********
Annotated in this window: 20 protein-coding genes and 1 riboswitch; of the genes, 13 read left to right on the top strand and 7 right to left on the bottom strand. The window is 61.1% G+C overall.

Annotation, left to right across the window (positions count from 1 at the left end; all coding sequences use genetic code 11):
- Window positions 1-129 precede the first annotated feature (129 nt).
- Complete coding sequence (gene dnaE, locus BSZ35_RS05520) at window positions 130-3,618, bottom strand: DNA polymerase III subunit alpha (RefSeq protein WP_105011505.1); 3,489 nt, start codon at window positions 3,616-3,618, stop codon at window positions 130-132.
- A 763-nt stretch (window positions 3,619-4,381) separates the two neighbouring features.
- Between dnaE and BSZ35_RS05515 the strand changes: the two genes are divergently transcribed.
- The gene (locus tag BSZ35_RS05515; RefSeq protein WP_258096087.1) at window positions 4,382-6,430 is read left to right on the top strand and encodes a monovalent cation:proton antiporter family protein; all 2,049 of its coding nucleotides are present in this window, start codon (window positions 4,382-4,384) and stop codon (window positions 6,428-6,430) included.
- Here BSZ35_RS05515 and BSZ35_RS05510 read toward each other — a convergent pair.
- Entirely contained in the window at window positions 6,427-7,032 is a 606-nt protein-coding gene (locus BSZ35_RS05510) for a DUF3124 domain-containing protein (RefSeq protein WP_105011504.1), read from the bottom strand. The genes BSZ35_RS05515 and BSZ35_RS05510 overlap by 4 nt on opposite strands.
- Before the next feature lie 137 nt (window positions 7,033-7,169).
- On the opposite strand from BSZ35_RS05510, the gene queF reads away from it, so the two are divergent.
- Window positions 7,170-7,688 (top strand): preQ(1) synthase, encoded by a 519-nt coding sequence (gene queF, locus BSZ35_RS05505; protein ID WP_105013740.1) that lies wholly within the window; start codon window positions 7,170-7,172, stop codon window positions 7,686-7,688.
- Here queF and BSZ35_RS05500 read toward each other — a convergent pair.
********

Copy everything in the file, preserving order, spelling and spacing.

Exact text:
Annotated in this window: 20 protein-coding genes and 1 riboswitch; of the genes, 13 read left to right on the top strand and 7 right to left on the bottom strand. The window is 61.1% G+C overall.

Annotation, left to right across the window (positions count from 1 at the left end; all coding sequences use genetic code 11):
- Window positions 1-129 precede the first annotated feature (129 nt).
- Complete coding sequence (gene dnaE, locus BSZ35_RS05520) at window positions 130-3,618, bottom strand: DNA polymerase III subunit alpha (RefSeq protein WP_105011505.1); 3,489 nt, start codon at window positions 3,616-3,618, stop codon at window positions 130-132.
- A 763-nt stretch (window positions 3,619-4,381) separates the two neighbouring features.
- Between dnaE and BSZ35_RS05515 the strand changes: the two genes are divergently transcribed.
- The gene (locus tag BSZ35_RS05515; RefSeq protein WP_258096087.1) at window positions 4,382-6,430 is read left to right on the top strand and encodes a monovalent cation:proton antiporter family protein; all 2,049 of its coding nucleotides are present in this window, start codon (window positions 4,382-4,384) and stop codon (window positions 6,428-6,430) included.
- Here BSZ35_RS05515 and BSZ35_RS05510 read toward each other — a convergent pair.
- Entirely contained in the window at window positions 6,427-7,032 is a 606-nt protein-coding gene (locus BSZ35_RS05510) for a DUF3124 domain-containing protein (RefSeq protein WP_105011504.1), read from the bottom strand. The genes BSZ35_RS05515 and BSZ35_RS05510 overlap by 4 nt on opposite strands.
- Before the next feature lie 137 nt (window positions 7,033-7,169).
- On the opposite strand from BSZ35_RS05510, the gene queF reads away from it, so the two are divergent.
- Window positions 7,170-7,688 (top strand): preQ(1) synthase, encoded by a 519-nt coding sequence (gene queF, locus BSZ35_RS05505; protein ID WP_105013740.1) that lies wholly within the window; start codon window positions 7,170-7,172, stop codon window positions 7,686-7,688.
- Here queF and BSZ35_RS05500 read toward each other — a convergent pair.